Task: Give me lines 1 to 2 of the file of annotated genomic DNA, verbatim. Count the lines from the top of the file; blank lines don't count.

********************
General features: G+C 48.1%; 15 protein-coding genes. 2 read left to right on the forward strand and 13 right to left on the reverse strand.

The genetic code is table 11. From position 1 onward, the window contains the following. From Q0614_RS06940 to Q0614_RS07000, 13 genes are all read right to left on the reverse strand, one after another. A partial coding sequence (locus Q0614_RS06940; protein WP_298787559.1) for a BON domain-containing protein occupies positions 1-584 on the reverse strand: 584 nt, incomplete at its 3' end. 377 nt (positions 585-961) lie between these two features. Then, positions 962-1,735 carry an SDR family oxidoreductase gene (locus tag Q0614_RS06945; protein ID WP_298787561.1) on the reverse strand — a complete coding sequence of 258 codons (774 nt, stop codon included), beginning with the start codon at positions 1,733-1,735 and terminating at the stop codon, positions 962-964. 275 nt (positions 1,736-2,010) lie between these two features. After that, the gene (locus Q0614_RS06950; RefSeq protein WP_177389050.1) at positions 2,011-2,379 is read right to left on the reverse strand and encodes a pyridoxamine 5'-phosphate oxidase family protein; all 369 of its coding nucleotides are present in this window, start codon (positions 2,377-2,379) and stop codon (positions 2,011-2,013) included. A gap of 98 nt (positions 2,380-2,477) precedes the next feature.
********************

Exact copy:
General features: G+C 48.1%; 15 protein-coding genes. 2 read left to right on the forward strand and 13 right to left on the reverse strand.

The genetic code is table 11. From position 1 onward, the window contains the following. From Q0614_RS06940 to Q0614_RS07000, 13 genes are all read right to left on the reverse strand, one after another. A partial coding sequence (locus Q0614_RS06940; protein WP_298787559.1) for a BON domain-containing protein occupies positions 1-584 on the reverse strand: 584 nt, incomplete at its 3' end. 377 nt (positions 585-961) lie between these two features. Then, positions 962-1,735 carry an SDR family oxidoreductase gene (locus tag Q0614_RS06945; protein ID WP_298787561.1) on the reverse strand — a complete coding sequence of 258 codons (774 nt, stop codon included), beginning with the start codon at positions 1,733-1,735 and terminating at the stop codon, positions 962-964. 275 nt (positions 1,736-2,010) lie between these two features. After that, the gene (locus Q0614_RS06950; RefSeq protein WP_177389050.1) at positions 2,011-2,379 is read right to left on the reverse strand and encodes a pyridoxamine 5'-phosphate oxidase family protein; all 369 of its coding nucleotides are present in this window, start codon (positions 2,377-2,379) and stop codon (positions 2,011-2,013) included. A gap of 98 nt (positions 2,380-2,477) precedes the next feature.